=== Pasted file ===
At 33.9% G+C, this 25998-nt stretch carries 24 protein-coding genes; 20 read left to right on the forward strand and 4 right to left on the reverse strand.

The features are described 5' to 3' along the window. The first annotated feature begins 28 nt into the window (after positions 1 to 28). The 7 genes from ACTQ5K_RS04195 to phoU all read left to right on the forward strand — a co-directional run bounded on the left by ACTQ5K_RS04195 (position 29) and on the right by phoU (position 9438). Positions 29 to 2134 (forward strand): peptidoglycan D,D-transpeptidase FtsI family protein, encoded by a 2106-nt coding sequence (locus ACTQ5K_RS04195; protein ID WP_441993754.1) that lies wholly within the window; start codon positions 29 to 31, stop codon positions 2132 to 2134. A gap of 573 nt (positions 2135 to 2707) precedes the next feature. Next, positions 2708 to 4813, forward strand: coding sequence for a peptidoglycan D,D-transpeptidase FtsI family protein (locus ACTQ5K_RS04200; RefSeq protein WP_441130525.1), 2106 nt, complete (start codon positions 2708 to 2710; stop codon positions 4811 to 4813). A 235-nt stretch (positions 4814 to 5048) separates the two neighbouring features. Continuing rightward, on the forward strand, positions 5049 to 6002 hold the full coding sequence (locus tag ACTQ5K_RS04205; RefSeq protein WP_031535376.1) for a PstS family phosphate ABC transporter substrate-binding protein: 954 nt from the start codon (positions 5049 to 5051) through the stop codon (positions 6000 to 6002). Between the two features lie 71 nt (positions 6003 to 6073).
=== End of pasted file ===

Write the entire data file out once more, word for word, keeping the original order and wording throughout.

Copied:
At 33.9% G+C, this 25998-nt stretch carries 24 protein-coding genes; 20 read left to right on the forward strand and 4 right to left on the reverse strand.

The features are described 5' to 3' along the window. The first annotated feature begins 28 nt into the window (after positions 1 to 28). The 7 genes from ACTQ5K_RS04195 to phoU all read left to right on the forward strand — a co-directional run bounded on the left by ACTQ5K_RS04195 (position 29) and on the right by phoU (position 9438). Positions 29 to 2134 (forward strand): peptidoglycan D,D-transpeptidase FtsI family protein, encoded by a 2106-nt coding sequence (locus ACTQ5K_RS04195; protein ID WP_441993754.1) that lies wholly within the window; start codon positions 29 to 31, stop codon positions 2132 to 2134. A gap of 573 nt (positions 2135 to 2707) precedes the next feature. Next, positions 2708 to 4813, forward strand: coding sequence for a peptidoglycan D,D-transpeptidase FtsI family protein (locus ACTQ5K_RS04200; RefSeq protein WP_441130525.1), 2106 nt, complete (start codon positions 2708 to 2710; stop codon positions 4811 to 4813). A 235-nt stretch (positions 4814 to 5048) separates the two neighbouring features. Continuing rightward, on the forward strand, positions 5049 to 6002 hold the full coding sequence (locus tag ACTQ5K_RS04205; RefSeq protein WP_031535376.1) for a PstS family phosphate ABC transporter substrate-binding protein: 954 nt from the start codon (positions 5049 to 5051) through the stop codon (positions 6000 to 6002). Between the two features lie 71 nt (positions 6003 to 6073).